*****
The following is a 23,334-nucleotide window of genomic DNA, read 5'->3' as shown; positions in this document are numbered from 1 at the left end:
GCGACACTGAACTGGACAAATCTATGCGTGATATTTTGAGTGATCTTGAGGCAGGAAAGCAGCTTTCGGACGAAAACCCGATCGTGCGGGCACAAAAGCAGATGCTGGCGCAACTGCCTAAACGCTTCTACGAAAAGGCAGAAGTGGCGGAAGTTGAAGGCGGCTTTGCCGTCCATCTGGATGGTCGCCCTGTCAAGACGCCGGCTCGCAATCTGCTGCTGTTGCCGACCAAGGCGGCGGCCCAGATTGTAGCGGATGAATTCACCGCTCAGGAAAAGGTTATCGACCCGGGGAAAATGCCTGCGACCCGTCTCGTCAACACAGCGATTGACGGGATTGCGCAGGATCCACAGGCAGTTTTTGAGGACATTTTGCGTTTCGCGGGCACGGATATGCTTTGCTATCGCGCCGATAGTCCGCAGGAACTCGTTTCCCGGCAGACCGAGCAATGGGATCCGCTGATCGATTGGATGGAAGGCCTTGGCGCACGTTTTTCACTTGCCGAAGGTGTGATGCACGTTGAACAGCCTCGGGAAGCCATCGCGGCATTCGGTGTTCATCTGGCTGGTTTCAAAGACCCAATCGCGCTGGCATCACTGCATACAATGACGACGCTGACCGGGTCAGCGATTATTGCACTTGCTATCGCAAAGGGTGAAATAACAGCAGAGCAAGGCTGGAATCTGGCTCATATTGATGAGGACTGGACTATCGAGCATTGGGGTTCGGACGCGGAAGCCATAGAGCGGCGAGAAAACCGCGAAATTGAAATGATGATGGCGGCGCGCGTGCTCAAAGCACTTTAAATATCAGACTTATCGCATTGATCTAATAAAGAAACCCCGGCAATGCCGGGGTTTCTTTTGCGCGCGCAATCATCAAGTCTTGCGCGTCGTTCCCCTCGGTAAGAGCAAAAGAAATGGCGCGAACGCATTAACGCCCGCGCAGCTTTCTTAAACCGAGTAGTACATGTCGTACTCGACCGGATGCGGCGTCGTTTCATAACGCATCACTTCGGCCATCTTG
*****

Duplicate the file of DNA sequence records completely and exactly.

The following is a 23,334-nucleotide window of genomic DNA, read 5'->3' as shown; positions in this document are numbered from 1 at the left end:
GCGACACTGAACTGGACAAATCTATGCGTGATATTTTGAGTGATCTTGAGGCAGGAAAGCAGCTTTCGGACGAAAACCCGATCGTGCGGGCACAAAAGCAGATGCTGGCGCAACTGCCTAAACGCTTCTACGAAAAGGCAGAAGTGGCGGAAGTTGAAGGCGGCTTTGCCGTCCATCTGGATGGTCGCCCTGTCAAGACGCCGGCTCGCAATCTGCTGCTGTTGCCGACCAAGGCGGCGGCCCAGATTGTAGCGGATGAATTCACCGCTCAGGAAAAGGTTATCGACCCGGGGAAAATGCCTGCGACCCGTCTCGTCAACACAGCGATTGACGGGATTGCGCAGGATCCACAGGCAGTTTTTGAGGACATTTTGCGTTTCGCGGGCACGGATATGCTTTGCTATCGCGCCGATAGTCCGCAGGAACTCGTTTCCCGGCAGACCGAGCAATGGGATCCGCTGATCGATTGGATGGAAGGCCTTGGCGCACGTTTTTCACTTGCCGAAGGTGTGATGCACGTTGAACAGCCTCGGGAAGCCATCGCGGCATTCGGTGTTCATCTGGCTGGTTTCAAAGACCCAATCGCGCTGGCATCACTGCATACAATGACGACGCTGACCGGGTCAGCGATTATTGCACTTGCTATCGCAAAGGGTGAAATAACAGCAGAGCAAGGCTGGAATCTGGCTCATATTGATGAGGACTGGACTATCGAGCATTGGGGTTCGGACGCGGAAGCCATAGAGCGGCGAGAAAACCGCGAAATTGAAATGATGATGGCGGCGCGCGTGCTCAAAGCACTTTAAATATCAGACTTATCGCATTGATCTAATAAAGAAACCCCGGCAATGCCGGGGTTTCTTTTGCGCGCGCAATCATCAAGTCTTGCGCGTCGTTCCCCTCGGTAAGAGCAAAAGAAATGGCGCGAACGCATTAACGCCCGCGCAGCTTTCTTAAACCGAGTAGTACATGTCGTACTCGACCGGATGCGGCGTCGTTTCATAACGCATCACTTCGGCCATCTTG